Also dust and scratches was a little extreme with this roll of film. Typically i have noticed that colour films require a lot more work than black and white, especially Kodak compared to Agfa or Ilford.
Due to the high grain and desaturated images the landscapes that i shot of the wind turbines and power lines aren’t really suited to this film type.
This blog is a continuation of my previous post Kodak Ektar 100
Please take the time to read back so you fully appreciate published film. This film is the second of four film’s that i shot at London Pride 2013.
By this point the evening was starting to get quite intoxicated with the streets crawling in cans, bottles, plastic cups and people racing to the nearest Wok to Walk or Opuz. My friends and I however decided to grab an Ed’s Burger, which is one of the nicest 50’s themed diner’s around Soho.
The atmosphere around Soho was filled with happiness and people coming together which made this was one of the easiest events i have ever photographed, other than London Fashion Week, however people go out just to get their photo taken at LFW and very often need some help to ‘look alive’. It may have been because i was drinking too.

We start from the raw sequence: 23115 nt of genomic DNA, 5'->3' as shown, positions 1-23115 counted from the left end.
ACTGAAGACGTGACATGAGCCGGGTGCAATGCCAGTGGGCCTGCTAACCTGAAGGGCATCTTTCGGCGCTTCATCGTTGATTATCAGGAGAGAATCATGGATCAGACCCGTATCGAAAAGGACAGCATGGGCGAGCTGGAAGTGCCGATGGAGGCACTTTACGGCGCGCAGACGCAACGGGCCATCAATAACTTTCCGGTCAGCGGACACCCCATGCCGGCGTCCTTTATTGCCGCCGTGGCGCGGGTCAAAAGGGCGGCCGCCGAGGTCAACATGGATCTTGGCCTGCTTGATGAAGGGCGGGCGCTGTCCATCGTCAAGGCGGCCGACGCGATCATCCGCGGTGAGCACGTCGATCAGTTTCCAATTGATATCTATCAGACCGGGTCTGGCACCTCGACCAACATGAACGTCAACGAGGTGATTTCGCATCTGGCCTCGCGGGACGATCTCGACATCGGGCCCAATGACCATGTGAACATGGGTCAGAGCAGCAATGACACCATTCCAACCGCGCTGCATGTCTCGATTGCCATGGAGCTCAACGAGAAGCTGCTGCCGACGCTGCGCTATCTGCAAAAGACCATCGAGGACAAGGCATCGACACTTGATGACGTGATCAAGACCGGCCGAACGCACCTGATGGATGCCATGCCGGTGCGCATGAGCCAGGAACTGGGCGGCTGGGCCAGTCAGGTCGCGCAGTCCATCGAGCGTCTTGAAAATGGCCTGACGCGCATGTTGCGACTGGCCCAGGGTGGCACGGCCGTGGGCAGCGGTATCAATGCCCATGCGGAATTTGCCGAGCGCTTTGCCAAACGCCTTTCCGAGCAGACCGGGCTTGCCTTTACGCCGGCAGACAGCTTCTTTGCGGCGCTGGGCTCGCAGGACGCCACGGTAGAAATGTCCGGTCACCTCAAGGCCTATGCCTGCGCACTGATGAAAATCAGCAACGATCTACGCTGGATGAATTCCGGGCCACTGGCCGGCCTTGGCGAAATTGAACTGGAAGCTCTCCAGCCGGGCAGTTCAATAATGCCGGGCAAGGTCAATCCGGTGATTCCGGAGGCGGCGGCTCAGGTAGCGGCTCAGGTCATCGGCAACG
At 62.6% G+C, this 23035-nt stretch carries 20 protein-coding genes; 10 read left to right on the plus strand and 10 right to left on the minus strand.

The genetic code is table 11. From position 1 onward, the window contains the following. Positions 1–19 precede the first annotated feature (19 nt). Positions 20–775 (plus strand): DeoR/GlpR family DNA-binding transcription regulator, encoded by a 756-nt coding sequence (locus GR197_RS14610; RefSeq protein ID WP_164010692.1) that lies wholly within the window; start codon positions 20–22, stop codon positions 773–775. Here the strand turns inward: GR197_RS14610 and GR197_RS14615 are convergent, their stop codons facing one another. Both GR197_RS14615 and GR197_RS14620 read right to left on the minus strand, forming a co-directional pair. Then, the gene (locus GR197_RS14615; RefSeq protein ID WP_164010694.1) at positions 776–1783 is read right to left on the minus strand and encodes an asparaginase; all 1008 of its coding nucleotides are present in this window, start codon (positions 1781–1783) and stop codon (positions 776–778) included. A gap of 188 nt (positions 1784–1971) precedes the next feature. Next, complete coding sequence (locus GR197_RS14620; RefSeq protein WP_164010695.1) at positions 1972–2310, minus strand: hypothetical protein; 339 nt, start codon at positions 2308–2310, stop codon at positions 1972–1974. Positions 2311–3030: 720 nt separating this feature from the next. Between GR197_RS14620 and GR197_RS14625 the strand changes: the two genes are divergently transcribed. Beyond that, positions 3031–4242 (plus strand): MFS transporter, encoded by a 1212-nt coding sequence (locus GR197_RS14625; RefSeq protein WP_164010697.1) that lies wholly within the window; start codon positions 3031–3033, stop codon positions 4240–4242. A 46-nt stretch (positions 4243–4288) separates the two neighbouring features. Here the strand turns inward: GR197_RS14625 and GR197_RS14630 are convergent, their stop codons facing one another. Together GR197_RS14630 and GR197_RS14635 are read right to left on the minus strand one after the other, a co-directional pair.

I digress, people where ecstatic to see the camera, coming together, making faces and just a little bit of tom foolery to give a warmer more playful feel to the photos i captured.
I opted to stay within a 100iso film type as the evening was very bright, this also let me save the 2 higher iso film’s i have left over for use later on in the evening.
The results from the Agfa are exceptional, the contrasts are very appealing, the grain isn’t as fine as i would of expected from 100ISO however it doesn’t hinder the quality of the image, nor is it intrusive giving even and beautiful coverage of the photos. I used my Sigma 50mm Prime throughout the entire film alternating my f/stop from 2.5 to 5.6.
Every year in London on the 29th June the streets are filled with a giant party atmosphere celebrating gay right movements and various sexualities coming together to express themselves in one of the city’s more colourful events. Pride.